Wednesday, August 19, 2009

Flints Galore

This beautiful gunspall caught our eyes as we were cataloging a few days back. This artifact was discovered in Unit 54, Stratum 1 in the Compton Field. It is a good example of an English Gunspall, which was used to create a spark in a firearm to ignite the gunpowder and fire a bullet.

Gunspalls were made by striking a large nodule of rock. This example is flint, but obsidian and chert also were used. Later gunflints are prism-shaped rather than gunspalls, which are rounded. A large bulb of percussion is visible at the bottom of the gunspall, which resulted from the pressure exerted upon this piece to remove it from a larger rock. Additional knapping was done to finish the bottom edge, and its condition suggests that this flint was not used many times prior to it being lost.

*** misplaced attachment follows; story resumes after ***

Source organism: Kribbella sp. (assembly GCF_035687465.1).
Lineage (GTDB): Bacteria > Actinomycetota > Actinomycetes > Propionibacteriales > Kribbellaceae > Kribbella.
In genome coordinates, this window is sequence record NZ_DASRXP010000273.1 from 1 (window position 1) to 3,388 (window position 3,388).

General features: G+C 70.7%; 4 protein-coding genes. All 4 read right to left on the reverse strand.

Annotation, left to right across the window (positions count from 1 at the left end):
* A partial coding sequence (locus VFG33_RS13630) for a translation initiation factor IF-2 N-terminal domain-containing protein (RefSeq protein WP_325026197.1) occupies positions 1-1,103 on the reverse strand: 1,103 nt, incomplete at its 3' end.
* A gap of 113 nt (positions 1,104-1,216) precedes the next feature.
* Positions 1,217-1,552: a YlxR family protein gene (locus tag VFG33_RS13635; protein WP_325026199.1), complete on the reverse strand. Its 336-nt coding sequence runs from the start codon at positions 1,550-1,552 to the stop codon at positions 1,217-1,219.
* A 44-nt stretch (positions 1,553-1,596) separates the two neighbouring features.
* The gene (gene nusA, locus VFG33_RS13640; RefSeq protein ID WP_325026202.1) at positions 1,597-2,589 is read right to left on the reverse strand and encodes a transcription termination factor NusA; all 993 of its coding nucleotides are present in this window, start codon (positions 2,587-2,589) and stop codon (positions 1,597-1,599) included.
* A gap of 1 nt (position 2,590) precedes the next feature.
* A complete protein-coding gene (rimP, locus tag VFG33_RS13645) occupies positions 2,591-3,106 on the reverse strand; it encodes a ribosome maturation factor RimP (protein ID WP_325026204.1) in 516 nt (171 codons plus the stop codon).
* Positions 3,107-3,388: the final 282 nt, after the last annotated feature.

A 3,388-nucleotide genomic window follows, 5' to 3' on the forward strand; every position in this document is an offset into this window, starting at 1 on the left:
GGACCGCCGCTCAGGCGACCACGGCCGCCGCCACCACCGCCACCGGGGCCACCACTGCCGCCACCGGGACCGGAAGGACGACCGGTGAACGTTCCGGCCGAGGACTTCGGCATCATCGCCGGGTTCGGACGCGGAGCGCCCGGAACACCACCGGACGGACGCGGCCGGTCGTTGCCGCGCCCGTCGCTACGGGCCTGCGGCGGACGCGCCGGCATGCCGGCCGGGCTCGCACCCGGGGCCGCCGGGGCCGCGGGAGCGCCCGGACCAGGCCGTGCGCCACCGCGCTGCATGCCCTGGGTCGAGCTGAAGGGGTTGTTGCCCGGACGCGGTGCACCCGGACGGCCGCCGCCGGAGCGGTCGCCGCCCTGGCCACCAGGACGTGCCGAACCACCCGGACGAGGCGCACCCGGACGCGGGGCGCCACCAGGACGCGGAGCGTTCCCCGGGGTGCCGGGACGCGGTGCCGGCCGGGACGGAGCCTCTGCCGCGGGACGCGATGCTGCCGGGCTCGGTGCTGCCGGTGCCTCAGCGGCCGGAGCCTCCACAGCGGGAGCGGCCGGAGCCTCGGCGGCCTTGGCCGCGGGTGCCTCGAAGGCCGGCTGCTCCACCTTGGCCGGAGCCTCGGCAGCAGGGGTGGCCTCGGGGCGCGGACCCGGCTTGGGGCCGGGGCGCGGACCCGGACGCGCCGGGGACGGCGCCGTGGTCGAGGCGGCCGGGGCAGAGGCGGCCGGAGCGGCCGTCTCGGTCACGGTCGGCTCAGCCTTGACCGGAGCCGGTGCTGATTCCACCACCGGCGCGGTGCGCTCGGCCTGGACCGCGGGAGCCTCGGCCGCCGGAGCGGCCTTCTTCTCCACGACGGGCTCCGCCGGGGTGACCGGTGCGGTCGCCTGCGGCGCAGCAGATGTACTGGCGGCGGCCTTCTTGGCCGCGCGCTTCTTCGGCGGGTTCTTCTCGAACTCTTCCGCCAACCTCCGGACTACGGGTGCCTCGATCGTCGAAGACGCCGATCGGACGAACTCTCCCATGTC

Previous flints found at Port Tobacco include a possible Aboriginal gunflint made of quartz and an English gunflint.

Anne & Kelley

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